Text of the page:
Finding the position of a book on a bookshelf

Suppose you enter a physical Amazon bookstore and you would like to look for a newly released title. You come to a special shelf dedicated only to new titles, but there are many and you can't exactly point to the right one, so you seek an employee to help.

Here is what the store has already done behind the scenes:

import sqlite3 from datetime import datetime conn = sqlite3.connect('amazon_books.db') cursor = conn.cursor() cursor.execute(''' CREATE TABLE IF NOT EXISTS books ( ID INTEGER PRIMARY KEY AUTOINCREMENT, title TEXT, author text, stars INTEGER, votes INTEGER, book_type TEXT, price_dollar DECIMAL(5, 2), release_date DATE )''') insert_data = [] with open('amazon_book_data.txt') as f: data = f.read() lines = data.split('\n\n') for line in lines: rows = line.split('\n') stars_votes_line = rows[2] if 'out of 5' in stars_votes_line: stars, votes = stars_votes_line.split(' out of 5 stars ') votes = votes.replace(',', '') stars, votes = float(stars), int(votes) title, author, book_type, price_dollar = rows[0], rows[1], rows[3], rows[4] price_dollar = price_dollar.split(' ')[0][1:] rows[5] = rows[5].replace('Release Date: ', '').replace('Publication Date: ', '') month_day, year = rows[5].split(', ') month, day = month_day.split(' ') if int(day) < 10: day = '0' + day release_date = datetime.strptime(month + ' ' + day + ', ' + year, '%B %d, %Y').strftime('%Y-%m-%d') insert_data.append((title, author, stars, votes, book_type, price_dollar, release_date)) cursor.executemany(""" INSERT INTO books VALUES(NULL, ?, ?, ?, ?, ?, ?, ?) """, insert_data) conn.commit() conn.close()

That is, the books have already been stored in a database. You ask the employee for the book "Soulful simplicity" that you have already seen online. Because operations have been streamlined, the only thing the employee has access to are the indexes of the books and their exact positions on bookshelf, consisting of 4 rows holding 25 books each:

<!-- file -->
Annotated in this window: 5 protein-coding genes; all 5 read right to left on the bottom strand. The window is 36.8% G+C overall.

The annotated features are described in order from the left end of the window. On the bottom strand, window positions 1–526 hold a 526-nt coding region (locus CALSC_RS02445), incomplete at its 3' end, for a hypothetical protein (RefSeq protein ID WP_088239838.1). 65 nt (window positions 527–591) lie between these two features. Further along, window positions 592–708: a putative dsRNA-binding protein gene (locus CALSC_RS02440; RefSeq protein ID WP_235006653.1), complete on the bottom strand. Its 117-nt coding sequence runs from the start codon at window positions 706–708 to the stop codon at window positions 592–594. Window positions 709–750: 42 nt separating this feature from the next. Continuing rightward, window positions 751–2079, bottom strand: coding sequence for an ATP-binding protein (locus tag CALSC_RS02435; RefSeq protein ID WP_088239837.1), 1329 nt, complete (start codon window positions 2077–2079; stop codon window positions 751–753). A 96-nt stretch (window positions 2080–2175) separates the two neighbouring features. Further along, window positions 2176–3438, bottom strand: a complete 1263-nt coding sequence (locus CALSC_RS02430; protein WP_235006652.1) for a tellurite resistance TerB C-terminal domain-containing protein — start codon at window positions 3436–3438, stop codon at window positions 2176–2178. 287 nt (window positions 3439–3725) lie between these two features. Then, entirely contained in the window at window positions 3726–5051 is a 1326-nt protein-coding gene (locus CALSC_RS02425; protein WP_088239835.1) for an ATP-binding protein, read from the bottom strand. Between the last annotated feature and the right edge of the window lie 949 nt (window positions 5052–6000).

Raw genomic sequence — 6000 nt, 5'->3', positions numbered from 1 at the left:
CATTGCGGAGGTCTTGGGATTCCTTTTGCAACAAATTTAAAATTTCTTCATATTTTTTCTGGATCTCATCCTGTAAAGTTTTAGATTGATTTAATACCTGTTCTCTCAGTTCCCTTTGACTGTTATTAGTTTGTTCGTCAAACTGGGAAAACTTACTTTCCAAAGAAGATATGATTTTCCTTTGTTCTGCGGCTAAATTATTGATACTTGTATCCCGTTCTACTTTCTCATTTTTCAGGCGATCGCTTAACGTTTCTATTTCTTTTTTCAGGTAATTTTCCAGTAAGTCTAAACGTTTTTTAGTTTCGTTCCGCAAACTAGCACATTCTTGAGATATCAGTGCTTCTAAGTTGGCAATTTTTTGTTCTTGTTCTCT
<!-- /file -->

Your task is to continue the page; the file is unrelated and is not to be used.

import numpy as np book_locations = np.array([ [77, 24, 41, 56, 47, 15, 39, 14, 65, 28, 58, 20, 76, 68, 4, 73, 12, 57, 50, 17, 21, 88, 44, 29, 2], [61, 86, 99, 8, 60, 64, 0, 97, 74, 13, 81, 49, 91, 34, 72, 95, 46, 70, 94, 48, 7, 92, 55, 82, 69], [30, 1, 33, 63, 80, 19, 96, 71, 5, 45, 78, 43, 89, 18, 10, 31, 9, 93, 51, 35, 16, 3, 98, 84, 62], [11, 75, 52, 38, 79, 42, 87, 40, 27, 6, 54, 83, 26, 59, 37, 66, 53, 32, 36, 23, 22, 90, 67, 25, 85] ]

The employee attempts to find the index of the book first to be able to tell its exact location in the matrix:

book_title = 'Soulful simplicity' import sqlite3 conn = sqlite3.connect('amazon_books.db') cursor = conn.cursor() cursor.execute("SELECT ID, price_dollar FROM books WHERE title LIKE '%" + book_title + "%'") idx, price = cursor.fetchone() matrix_idx = idx - 1 print(matrix_idx) # 75 row_idx, col_idx = np.where(book_locations == matrix_idx) row, col = map(lambda x: x[0] + 1, (row_idx, col_idx)) print('Row: %d, Col: %d' % (row, col)) # Row: 4, Col: 2 print(price) # 10.2

After it becomes clear that the index is 75, this points to the second book at the fourth (lowest) shelf. If we look back at the matrix, this seems to be true. You excuse yourself for being unable to see it, thank the employee for the effort, take the book and head towards the cash register preparing $10.20.